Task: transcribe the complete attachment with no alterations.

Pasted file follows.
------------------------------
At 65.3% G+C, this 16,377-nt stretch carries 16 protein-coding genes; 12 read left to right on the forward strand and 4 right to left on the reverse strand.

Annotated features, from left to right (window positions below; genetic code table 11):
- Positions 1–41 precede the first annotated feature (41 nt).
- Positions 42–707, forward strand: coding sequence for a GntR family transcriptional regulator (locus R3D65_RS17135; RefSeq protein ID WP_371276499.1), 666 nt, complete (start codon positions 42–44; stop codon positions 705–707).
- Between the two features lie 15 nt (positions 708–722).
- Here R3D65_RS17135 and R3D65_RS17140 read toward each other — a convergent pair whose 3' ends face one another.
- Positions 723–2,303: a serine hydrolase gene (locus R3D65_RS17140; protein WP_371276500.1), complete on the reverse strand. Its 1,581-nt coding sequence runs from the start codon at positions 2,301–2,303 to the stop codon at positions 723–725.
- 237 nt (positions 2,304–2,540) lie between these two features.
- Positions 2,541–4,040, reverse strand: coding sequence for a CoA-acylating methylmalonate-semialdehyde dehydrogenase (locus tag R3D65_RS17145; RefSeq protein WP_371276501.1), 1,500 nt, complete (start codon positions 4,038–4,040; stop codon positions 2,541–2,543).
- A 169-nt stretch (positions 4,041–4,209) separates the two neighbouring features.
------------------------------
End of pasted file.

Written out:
At 65.3% G+C, this 16,377-nt stretch carries 16 protein-coding genes; 12 read left to right on the forward strand and 4 right to left on the reverse strand.

Annotated features, from left to right (window positions below; genetic code table 11):
- Positions 1–41 precede the first annotated feature (41 nt).
- Positions 42–707, forward strand: coding sequence for a GntR family transcriptional regulator (locus R3D65_RS17135; RefSeq protein ID WP_371276499.1), 666 nt, complete (start codon positions 42–44; stop codon positions 705–707).
- Between the two features lie 15 nt (positions 708–722).
- Here R3D65_RS17135 and R3D65_RS17140 read toward each other — a convergent pair whose 3' ends face one another.
- Positions 723–2,303: a serine hydrolase gene (locus R3D65_RS17140; protein WP_371276500.1), complete on the reverse strand. Its 1,581-nt coding sequence runs from the start codon at positions 2,301–2,303 to the stop codon at positions 723–725.
- 237 nt (positions 2,304–2,540) lie between these two features.
- Positions 2,541–4,040, reverse strand: coding sequence for a CoA-acylating methylmalonate-semialdehyde dehydrogenase (locus tag R3D65_RS17145; RefSeq protein WP_371276501.1), 1,500 nt, complete (start codon positions 4,038–4,040; stop codon positions 2,541–2,543).
- A 169-nt stretch (positions 4,041–4,209) separates the two neighbouring features.